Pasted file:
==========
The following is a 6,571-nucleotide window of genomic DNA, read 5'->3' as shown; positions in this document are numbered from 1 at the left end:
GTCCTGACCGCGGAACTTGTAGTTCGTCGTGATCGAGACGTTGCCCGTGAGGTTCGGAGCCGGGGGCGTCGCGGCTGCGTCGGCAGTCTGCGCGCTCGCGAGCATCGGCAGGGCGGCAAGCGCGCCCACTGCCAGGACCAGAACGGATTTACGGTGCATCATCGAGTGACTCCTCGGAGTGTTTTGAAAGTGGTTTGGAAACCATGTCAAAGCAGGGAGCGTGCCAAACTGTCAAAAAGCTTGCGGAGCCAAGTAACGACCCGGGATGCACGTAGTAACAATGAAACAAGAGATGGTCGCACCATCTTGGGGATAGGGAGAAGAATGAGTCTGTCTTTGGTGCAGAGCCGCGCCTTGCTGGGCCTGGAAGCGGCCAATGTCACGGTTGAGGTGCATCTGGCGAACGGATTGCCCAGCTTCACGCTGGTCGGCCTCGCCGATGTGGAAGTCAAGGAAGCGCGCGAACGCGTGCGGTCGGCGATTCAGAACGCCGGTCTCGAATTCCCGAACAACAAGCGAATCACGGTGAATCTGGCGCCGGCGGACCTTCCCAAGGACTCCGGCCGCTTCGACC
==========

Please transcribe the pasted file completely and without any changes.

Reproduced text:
The following is a 6,571-nucleotide window of genomic DNA, read 5'->3' as shown; positions in this document are numbered from 1 at the left end:
GTCCTGACCGCGGAACTTGTAGTTCGTCGTGATCGAGACGTTGCCCGTGAGGTTCGGAGCCGGGGGCGTCGCGGCTGCGTCGGCAGTCTGCGCGCTCGCGAGCATCGGCAGGGCGGCAAGCGCGCCCACTGCCAGGACCAGAACGGATTTACGGTGCATCATCGAGTGACTCCTCGGAGTGTTTTGAAAGTGGTTTGGAAACCATGTCAAAGCAGGGAGCGTGCCAAACTGTCAAAAAGCTTGCGGAGCCAAGTAACGACCCGGGATGCACGTAGTAACAATGAAACAAGAGATGGTCGCACCATCTTGGGGATAGGGAGAAGAATGAGTCTGTCTTTGGTGCAGAGCCGCGCCTTGCTGGGCCTGGAAGCGGCCAATGTCACGGTTGAGGTGCATCTGGCGAACGGATTGCCCAGCTTCACGCTGGTCGGCCTCGCCGATGTGGAAGTCAAGGAAGCGCGCGAACGCGTGCGGTCGGCGATTCAGAACGCCGGTCTCGAATTCCCGAACAACAAGCGAATCACGGTGAATCTGGCGCCGGCGGACCTTCCCAAGGACTCCGGCCGCTTCGACC